How do we keep and grow our existing customers? How do we provide customer satisfaction that keeps our customers/clients buying from us, engaging us in their world? How do we make them a source of referrals to win new customers?
A song from a very old film called “Camelot” comes to mind: “Simply love them, love them, love them.” If only it were so easy! For starters, not every client wants to be ‘loved’. Some just want to be served fully relative to their scope, efficiently and quickly.
Clearly we need to ask our customers/clients what ‘satisfaction’ means to them, not assume that we know, not project our own definition of ‘satisfaction’ onto them.
Experience of the last 20 years with clients, particularly for those operating in B2B markets delivering engineering products and services (think engineering consultancies and architecture firms), and research on the subject suggest several specific factors contribute towards customer satisfaction. Especially with increasing complexity, customers/clients consistently name certain factors as critical contributors towards exceptional customer satisfaction.
Six Factors for Exceptional Customer Satisfaction
- design that captures the customer’s expectations and provides clarity about what customer satisfaction looks like – giving confidence of the ‘end-game’ from the start;
- quality of delivery against that design and those expectations – aligning to the customer’s specification;
- a price that represents fair, if not superb, value. Supporting those factors, especially the first two, are:
- strong project plans with clear end-to-end milestones – enabling coordination, cooperation and the building of trust;
- consistent stakeholder management – ensuring appropriate engagement of key players;
- regular, if not frequent, communication – reducing the incidence of conflict and providing the first steps towards conflict resolution when it arises.
Essential to all of the above is a culture where strong teams form and flourish – some would say a culture where high-performing teams are the norm. Customers/clients see through corporate facades. Poor teamwork or the absence of teamwork inhibits creativity in design and erodes confidence in delivery. Customers/clients recognise teamwork when they see it.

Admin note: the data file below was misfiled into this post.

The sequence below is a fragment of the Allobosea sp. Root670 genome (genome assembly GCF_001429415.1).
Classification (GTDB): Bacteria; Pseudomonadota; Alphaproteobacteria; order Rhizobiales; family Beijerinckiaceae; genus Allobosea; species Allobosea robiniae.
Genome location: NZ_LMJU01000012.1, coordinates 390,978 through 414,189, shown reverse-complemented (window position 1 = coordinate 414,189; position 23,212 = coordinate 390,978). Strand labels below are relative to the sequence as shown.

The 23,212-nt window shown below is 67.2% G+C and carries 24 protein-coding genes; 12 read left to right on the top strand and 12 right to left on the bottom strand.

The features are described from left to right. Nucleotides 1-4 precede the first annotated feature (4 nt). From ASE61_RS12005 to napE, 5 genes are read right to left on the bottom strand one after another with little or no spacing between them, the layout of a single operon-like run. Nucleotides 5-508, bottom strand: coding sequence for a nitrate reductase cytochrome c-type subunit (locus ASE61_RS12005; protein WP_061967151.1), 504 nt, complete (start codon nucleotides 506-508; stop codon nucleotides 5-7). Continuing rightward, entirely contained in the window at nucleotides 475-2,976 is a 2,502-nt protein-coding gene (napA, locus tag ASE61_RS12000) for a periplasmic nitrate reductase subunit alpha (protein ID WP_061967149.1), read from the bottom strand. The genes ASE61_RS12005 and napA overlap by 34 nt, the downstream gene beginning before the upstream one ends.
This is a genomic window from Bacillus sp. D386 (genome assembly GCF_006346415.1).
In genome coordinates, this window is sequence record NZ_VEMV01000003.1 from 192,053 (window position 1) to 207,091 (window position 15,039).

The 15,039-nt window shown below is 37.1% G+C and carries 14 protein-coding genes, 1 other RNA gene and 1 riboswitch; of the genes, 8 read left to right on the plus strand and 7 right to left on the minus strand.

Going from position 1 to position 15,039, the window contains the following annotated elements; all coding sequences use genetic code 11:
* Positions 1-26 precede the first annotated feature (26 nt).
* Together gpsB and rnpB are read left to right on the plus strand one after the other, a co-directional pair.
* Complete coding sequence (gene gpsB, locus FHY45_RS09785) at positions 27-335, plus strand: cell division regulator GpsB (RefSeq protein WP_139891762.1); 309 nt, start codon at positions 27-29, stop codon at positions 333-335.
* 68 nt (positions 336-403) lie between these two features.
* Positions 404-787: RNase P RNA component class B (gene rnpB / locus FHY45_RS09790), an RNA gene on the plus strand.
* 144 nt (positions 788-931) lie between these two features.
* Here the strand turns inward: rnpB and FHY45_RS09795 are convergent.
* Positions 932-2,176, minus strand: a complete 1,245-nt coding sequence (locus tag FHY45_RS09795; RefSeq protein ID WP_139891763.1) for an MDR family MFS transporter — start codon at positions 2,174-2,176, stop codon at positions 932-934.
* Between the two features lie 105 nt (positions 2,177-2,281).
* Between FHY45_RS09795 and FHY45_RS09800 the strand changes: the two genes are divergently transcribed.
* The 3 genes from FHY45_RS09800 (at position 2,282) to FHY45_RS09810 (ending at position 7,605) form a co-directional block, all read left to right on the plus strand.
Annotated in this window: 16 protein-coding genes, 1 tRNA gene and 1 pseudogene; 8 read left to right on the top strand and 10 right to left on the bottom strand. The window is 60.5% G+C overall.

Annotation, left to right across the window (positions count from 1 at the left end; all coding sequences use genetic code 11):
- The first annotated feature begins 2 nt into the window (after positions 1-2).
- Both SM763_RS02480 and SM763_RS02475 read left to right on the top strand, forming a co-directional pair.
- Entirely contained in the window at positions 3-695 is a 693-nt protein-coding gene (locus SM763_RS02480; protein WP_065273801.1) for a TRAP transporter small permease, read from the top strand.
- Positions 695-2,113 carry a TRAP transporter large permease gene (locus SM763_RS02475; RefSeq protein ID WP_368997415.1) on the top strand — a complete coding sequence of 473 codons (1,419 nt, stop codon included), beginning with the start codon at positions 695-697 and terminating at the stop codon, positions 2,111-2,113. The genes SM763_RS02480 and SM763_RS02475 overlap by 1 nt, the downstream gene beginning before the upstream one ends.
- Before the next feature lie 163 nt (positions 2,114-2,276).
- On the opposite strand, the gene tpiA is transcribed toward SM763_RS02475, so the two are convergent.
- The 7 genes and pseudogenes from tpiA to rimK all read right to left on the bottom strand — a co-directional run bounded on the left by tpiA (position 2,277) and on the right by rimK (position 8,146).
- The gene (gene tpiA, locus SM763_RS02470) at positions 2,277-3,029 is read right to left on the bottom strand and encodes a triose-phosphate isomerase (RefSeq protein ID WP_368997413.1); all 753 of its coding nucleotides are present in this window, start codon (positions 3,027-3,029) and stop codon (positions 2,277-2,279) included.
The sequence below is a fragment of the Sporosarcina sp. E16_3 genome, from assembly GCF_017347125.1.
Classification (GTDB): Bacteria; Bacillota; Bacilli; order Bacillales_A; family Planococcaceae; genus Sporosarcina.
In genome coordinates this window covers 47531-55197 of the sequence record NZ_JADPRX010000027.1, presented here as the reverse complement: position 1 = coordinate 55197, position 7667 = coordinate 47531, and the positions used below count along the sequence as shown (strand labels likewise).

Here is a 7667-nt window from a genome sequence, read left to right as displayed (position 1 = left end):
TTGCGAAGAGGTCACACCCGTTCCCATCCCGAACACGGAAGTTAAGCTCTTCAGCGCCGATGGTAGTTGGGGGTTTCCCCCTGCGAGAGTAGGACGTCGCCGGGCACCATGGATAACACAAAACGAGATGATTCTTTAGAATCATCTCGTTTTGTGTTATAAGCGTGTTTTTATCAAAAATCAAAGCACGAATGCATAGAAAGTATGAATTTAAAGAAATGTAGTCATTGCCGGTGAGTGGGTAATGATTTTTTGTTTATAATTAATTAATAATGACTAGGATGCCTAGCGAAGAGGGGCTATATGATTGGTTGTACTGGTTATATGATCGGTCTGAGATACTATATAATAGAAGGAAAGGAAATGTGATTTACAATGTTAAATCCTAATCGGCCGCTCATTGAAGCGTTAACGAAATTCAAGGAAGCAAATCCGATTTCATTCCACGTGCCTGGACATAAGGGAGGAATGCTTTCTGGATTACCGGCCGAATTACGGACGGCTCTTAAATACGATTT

And the Glue is - Teamwork
But don’t stop there. Take it one stage further. High-performing teams are:
- more than a group, which some define as a collection of individuals who share information and know-how to help each other achieve individual goals; and
- more than a team, which some define as a small set of individuals committed to a common purpose, shared end-goals and common approach, who hold themselves mutually accountable.
High performance teams are small collections of individuals who outperform all reasonable expectations through members who are committed to helping each other develop and to supporting each other to deliver personal bests. Think of the UK’s 2012 Olympic cycling team.
More than ever, to deliver consistent customer satisfaction, whatever the context but especially in B2B service delivery businesses (e.g. construction, architecture, engineering consultancies), teamwork is not a ‘soft’ subject or a nice to have. Quite simply, we need to pay attention to how we work together. We need to aim to be high performing teams. Far from ‘simply loving them’, we do our best work in the interest of our customers/clients – the Kings – when we work with interest in the growth and personal best of each other.
We all know that, as organizations, it costs us 90% more to win a new customer than to retain and grow our customer base. The most reliable way to do this is by delivering high customer satisfaction. The only sure way of doing this consistently is through high performing teams. To explore how you as a business can develop and grow your business through current customers/clients, call Rathbone Results on 020 8798 0175 or email firstname.lastname@example.org
A trusted business adviser for over 30 years and a Partner at Rathbone Results, Cora Lynn has gained extensive international experience through senior roles in leading business schools and global consultancies and has published 3 books. She works with businesses to unlock potential. Example: one established consulting engineering client grew sales by 130% and net profit by 180% during a period of market decline.
 From Jon R. Katzenbach and Douglas K. Smith and their 1993 book The Wisdom of Teams